Chest radiological finding of COVID-19 in patients with and without diabetes mellitus: Differences in imaging finding

Link to article at PubMed

World J Radiol. 2022 Jan 28;14(1):13-18. doi: 10.4329/wjr.v14.i1.13.


The pandemic of novel coronavirus disease 2019 (COVID-19) is caused by severe acute respiratory syndrome coronavirus 2 (SARS-CoV-2). Diabetes mellitus is a risk factor for developing severe illness and a leading cause of death in patients with COVID-19. Diabetes can precipitate hyperglycaemic emergencies and cause prolonged hospital admissions. Insulin resistance is thought to cause endothelial dysfunction, alveolar capillary micro-angiopathy and interstitial lung fibrosis through pro-inflammatory pathways. Autopsy studies have also demonstrated the presence of microvascular thrombi in affected sections of lung, which may be associated with diabetes. Chest imaging using x-ray (CXR) and computed tomography (CT) of chest is used to diagnose, assess disease progression and severity in COVID-19. This article reviews current literature regarding chest imaging findings in patients with diabetes affected by COVID-19. A literature search was performed on PubMed. Patients with diabetes infected with SARS-CoV-2 are likely to have more severe infective changes on CXR and CT chest imaging. Severity of airspace consolidation on CXR is associated with higher mortality, particularly in the presence of co-morbidities such as ischaemic heart disease. Poorly controlled diabetes is associated with more severe acute lung injury on CT. However, no association has been identified between poorly-controlled diabetes and the incidence of pulmonary thromboembolism in patients with COVID-19.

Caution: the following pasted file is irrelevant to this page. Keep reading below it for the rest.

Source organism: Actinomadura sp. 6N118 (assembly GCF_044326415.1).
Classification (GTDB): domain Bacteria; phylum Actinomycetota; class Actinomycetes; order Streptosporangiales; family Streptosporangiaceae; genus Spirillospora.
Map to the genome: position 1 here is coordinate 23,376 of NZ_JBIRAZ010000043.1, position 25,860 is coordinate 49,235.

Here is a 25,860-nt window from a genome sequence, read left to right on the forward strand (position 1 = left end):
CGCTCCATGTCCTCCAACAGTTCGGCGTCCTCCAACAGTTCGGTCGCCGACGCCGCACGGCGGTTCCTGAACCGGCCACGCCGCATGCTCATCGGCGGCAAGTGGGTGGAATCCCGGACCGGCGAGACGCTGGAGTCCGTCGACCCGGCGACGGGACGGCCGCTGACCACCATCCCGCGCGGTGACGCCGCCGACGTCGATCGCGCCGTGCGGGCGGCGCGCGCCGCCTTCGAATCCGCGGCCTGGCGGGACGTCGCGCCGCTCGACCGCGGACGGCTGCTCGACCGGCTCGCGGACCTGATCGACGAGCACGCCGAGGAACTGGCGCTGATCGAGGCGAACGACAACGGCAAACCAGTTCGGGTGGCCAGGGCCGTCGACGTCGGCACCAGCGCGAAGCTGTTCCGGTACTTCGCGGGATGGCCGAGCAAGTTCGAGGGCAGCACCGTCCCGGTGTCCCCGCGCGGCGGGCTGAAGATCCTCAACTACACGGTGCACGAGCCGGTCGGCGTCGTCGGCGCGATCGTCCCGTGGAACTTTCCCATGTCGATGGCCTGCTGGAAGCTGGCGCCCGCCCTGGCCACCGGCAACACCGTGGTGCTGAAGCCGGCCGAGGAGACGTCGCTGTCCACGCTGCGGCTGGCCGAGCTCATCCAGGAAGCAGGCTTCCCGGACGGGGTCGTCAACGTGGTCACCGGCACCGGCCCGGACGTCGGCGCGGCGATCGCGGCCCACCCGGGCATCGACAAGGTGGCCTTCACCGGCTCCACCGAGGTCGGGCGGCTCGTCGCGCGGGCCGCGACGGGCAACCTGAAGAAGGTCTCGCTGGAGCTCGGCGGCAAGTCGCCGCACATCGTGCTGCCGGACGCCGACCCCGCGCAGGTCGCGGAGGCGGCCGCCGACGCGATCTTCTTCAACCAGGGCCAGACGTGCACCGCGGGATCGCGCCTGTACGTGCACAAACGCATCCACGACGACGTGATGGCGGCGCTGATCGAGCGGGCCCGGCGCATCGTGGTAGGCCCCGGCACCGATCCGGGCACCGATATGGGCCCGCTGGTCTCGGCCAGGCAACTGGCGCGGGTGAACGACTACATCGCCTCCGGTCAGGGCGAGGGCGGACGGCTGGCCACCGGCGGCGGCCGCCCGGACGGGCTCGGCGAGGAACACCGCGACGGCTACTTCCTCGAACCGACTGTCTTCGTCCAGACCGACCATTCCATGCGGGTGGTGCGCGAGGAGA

PMID:35126874 | PMC:PMC8788166 | DOI:10.4329/wjr.v14.i1.13

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